A senior Tory had a Trump-style tantrum about the media. The internet responded [TWEETS]

Liam Fox
John Shafthauer

The International Trade Secretary Liam Fox has claimed the BBC would “rather see Britain fail than see Brexit succeed”. The accusation has led to criticism from some, and an attempt by Downing Street to distance itself from his comments. The remarks are notably similar to both President Trump’s attacks on the media, and the recent case of Andrea Leadsom saying broadcasters should “be a bit patriotic”.


Speaking in the House of Commons on Thursday 6 July, Fox said:

It does appear that some elements of our media would rather see Britain fail than see Brexit succeed. And I cannot recall a single time in recent times when I have seen good economic news that the BBC didn’t describe as ‘despite Brexit’.

Several politicians criticised Fox. These included Alistair Carmichael, the Liberal Democrat chief whip, who said:

A government minister attacking the media in this way is a dangerous and misplaced intervention. Mr Fox should get on with the work of government rather than trying to deflect from the failings of his department. It is extraordinary that Mr Fox feels it is appropriate to attack the media. He looks like Donald Trump without the perma-tan.

He may, of course, be trying to distract us from the official data today that shows the number of jobs created by foreign investment fell by 9% last year.

Wider response

Fox also attracted some criticism online:


It’s no secret that much of the UK media has one bias or another. The theoretically impartial BBC is not exempt from that, as academic studies have shown. But the issue isn’t so much Fox’s criticism as his political position and his language. Because when Trump describes the media as ‘enemies of the people’; when Leadsom suggests broadcasters are not “patriotic”; when Fox suggests that the BBC wants Britain to “fail” – this taps into a vein of politics that is more reminiscent of Stalinist Russia.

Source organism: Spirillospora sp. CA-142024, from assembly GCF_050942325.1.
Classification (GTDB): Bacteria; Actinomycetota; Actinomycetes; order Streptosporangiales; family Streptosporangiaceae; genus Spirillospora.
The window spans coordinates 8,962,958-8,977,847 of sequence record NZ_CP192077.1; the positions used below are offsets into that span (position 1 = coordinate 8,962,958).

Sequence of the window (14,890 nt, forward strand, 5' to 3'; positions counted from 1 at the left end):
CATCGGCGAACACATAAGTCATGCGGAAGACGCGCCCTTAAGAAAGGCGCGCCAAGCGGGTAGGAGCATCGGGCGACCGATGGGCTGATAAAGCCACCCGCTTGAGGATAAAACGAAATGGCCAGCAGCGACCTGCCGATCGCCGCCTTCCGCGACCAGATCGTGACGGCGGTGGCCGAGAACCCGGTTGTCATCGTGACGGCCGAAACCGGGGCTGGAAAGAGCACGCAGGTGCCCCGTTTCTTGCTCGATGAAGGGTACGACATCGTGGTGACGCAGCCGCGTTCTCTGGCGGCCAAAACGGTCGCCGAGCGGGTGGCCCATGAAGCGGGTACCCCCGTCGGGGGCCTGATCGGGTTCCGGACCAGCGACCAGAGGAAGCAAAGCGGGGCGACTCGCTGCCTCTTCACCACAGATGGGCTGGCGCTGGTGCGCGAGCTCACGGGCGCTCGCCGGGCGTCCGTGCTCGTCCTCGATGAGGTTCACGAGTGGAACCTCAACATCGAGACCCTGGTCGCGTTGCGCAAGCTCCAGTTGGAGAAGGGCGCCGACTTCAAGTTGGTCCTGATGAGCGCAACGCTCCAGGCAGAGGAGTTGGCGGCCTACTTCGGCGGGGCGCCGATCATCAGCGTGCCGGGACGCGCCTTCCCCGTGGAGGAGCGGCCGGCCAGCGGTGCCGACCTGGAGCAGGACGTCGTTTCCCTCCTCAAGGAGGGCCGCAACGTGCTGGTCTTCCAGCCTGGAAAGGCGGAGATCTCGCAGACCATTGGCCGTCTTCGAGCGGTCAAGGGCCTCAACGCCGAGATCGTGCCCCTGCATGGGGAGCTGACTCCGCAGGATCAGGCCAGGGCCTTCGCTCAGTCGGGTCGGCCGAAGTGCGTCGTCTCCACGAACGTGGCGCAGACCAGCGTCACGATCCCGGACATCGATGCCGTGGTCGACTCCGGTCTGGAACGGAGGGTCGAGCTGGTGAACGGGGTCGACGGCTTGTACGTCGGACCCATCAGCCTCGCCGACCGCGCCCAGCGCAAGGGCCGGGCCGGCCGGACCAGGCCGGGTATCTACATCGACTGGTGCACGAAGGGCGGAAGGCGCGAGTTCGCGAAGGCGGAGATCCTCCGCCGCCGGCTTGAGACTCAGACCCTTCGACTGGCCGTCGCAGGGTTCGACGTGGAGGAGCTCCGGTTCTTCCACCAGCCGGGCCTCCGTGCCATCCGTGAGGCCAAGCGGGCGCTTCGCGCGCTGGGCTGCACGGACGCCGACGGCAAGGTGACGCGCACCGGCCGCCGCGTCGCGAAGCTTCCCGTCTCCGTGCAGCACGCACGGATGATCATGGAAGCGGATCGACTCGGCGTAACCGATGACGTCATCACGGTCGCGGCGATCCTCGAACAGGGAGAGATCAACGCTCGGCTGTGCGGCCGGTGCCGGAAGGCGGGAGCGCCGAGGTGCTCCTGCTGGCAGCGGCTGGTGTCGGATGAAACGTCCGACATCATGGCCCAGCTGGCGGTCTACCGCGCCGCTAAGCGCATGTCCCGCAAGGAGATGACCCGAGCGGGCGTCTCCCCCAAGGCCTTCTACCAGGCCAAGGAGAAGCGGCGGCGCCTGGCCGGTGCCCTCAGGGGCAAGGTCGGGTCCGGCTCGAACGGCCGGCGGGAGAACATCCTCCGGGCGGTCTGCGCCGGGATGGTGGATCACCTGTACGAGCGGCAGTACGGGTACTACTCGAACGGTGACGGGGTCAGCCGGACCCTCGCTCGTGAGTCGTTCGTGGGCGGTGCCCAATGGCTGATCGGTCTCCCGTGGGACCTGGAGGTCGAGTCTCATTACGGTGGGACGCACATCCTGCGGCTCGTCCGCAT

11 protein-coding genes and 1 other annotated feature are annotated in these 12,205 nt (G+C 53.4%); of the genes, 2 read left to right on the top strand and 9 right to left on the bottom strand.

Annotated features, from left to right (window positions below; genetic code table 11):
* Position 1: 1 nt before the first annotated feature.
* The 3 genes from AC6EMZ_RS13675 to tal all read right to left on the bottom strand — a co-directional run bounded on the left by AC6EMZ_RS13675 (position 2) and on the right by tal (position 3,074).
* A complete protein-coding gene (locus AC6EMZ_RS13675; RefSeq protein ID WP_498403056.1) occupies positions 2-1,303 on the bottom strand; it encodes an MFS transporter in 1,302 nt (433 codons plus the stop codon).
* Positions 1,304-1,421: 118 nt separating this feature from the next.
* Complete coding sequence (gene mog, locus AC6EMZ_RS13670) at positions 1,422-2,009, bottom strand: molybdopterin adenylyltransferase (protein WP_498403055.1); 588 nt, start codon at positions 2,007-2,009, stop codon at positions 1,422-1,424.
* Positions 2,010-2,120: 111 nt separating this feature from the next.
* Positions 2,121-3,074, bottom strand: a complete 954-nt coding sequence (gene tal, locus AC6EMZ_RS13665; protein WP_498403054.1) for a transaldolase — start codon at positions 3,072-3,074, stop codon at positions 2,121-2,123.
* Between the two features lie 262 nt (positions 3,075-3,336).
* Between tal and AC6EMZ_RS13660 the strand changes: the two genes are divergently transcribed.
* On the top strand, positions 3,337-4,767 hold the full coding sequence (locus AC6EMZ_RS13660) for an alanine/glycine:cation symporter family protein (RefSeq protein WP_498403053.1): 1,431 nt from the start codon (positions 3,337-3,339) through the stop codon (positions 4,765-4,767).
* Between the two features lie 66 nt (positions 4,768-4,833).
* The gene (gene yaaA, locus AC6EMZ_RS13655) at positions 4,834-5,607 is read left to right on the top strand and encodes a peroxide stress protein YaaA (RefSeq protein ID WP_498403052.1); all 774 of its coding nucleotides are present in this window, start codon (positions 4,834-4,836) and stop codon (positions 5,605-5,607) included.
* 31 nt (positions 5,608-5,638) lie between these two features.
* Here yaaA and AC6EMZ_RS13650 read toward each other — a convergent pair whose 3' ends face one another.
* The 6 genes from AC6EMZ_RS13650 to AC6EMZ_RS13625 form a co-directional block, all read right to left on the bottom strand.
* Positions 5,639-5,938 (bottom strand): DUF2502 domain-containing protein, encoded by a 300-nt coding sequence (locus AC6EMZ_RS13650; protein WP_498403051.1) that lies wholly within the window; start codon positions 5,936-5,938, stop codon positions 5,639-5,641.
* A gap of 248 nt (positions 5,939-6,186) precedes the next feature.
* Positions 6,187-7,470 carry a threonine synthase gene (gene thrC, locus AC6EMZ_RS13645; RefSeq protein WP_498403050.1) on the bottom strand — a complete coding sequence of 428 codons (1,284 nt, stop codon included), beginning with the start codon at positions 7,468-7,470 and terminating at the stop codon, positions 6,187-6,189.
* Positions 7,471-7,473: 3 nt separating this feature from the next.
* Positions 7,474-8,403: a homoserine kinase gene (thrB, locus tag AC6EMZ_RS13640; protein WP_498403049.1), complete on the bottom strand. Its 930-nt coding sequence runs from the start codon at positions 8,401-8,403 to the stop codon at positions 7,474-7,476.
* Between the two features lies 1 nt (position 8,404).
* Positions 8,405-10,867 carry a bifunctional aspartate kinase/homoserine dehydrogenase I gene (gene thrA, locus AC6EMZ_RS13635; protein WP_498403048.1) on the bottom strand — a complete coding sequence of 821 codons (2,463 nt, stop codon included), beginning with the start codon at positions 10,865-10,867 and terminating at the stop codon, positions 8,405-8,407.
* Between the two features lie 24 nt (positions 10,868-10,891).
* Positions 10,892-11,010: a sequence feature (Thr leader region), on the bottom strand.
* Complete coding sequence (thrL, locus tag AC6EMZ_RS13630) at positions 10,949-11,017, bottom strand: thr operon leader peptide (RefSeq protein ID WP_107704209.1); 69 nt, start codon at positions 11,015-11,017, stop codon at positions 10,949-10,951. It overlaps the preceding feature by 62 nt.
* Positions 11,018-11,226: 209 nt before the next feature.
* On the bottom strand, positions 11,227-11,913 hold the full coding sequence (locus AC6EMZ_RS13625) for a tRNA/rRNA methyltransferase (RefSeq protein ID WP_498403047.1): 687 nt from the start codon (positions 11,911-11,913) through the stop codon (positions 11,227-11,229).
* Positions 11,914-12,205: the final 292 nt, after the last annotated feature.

In fact, the phrase “enemy of the people” was actually criticised by the Cold War leader of the Soviet Union, Nikita Khrushchev, who said:

it eliminated the possibility of any kind of ideological fight.

And that it:

‘was specifically introduced for the purpose of physically annihilating such individuals’ who disagreed with the supreme leader.


There is mistrust of the media from some quarters when it comes to Brexit. Partly because the prediction that a Leave vote would lead to an instant recession did not materialise. And as recently as 5 July, a group of cross-party MPs met with the BBC to discuss bias. One complaint came from a study that showed BBC Radio 4 Today‘s business slot had three times more Remainers than Brexiteers.

This is an interesting issue. Slightly more than 50% of the UK voted for Brexit. But is it more balanced to split coverage equally between Remainers/Brexiteers, or by the percentage of criticism/support that exists?

A comparison is with climate change. Because when you have one climate scientist arguing with a climate sceptic, it gives the impression that both sides are equally weighted. In reality though, the vast majority of scientists agree that man-made climate change is a real issue.


It’s certainly true that both Brexiteers and Remainers deserve a voice. We live in a democracy for one and, secondly, Brexiteers won the referendum. As several prominent Brexiteers are in government, though, it seems unlikely that their voices will be ignored. Especially as they are literally the people who will be in the Brexit negotiations.

There are signs that some Brexiteers would rather there were no dissenting voices at all, though. A message that was best captured by The Daily Mail‘s CRUSH THE SABOTEURS front page. And it’s a message Fox himself seems in sync with.

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